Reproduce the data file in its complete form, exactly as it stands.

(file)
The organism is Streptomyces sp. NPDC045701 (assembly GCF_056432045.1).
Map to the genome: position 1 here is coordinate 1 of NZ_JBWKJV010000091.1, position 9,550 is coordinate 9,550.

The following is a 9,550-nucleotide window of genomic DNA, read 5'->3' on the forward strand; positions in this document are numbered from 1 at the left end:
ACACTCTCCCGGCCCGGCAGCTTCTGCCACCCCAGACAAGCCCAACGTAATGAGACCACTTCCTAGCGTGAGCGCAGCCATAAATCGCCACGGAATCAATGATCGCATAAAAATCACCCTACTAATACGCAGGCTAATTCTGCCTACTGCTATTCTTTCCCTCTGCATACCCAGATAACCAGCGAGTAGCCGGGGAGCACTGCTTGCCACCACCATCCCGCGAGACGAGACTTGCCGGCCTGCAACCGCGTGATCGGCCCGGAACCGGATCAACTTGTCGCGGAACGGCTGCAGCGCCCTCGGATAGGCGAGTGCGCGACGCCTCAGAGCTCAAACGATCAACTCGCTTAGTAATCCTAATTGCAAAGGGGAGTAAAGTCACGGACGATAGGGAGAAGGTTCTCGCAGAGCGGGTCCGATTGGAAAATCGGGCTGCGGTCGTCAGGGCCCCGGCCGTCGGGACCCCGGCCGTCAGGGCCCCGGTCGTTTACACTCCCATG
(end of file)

The organism is Streptomyces sp. NPDC045701 (assembly GCF_056432045.1).
Map to the genome: position 1 here is coordinate 1 of NZ_JBWKJV010000091.1, position 9,550 is coordinate 9,550.

The following is a 9,550-nucleotide window of genomic DNA, read 5'->3' on the forward strand; positions in this document are numbered from 1 at the left end:
ACACTCTCCCGGCCCGGCAGCTTCTGCCACCCCAGACAAGCCCAACGTAATGAGACCACTTCCTAGCGTGAGCGCAGCCATAAATCGCCACGGAATCAATGATCGCATAAAAATCACCCTACTAATACGCAGGCTAATTCTGCCTACTGCTATTCTTTCCCTCTGCATACCCAGATAACCAGCGAGTAGCCGGGGAGCACTGCTTGCCACCACCATCCCGCGAGACGAGACTTGCCGGCCTGCAACCGCGTGATCGGCCCGGAACCGGATCAACTTGTCGCGGAACGGCTGCAGCGCCCTCGGATAGGCGAGTGCGCGACGCCTCAGAGCTCAAACGATCAACTCGCTTAGTAATCCTAATTGCAAAGGGGAGTAAAGTCACGGACGATAGGGAGAAGGTTCTCGCAGAGCGGGTCCGATTGGAAAATCGGGCTGCGGTCGTCAGGGCCCCGGCCGTCGGGACCCCGGCCGTCAGGGCCCCGGTCGTTTACACTCCCATG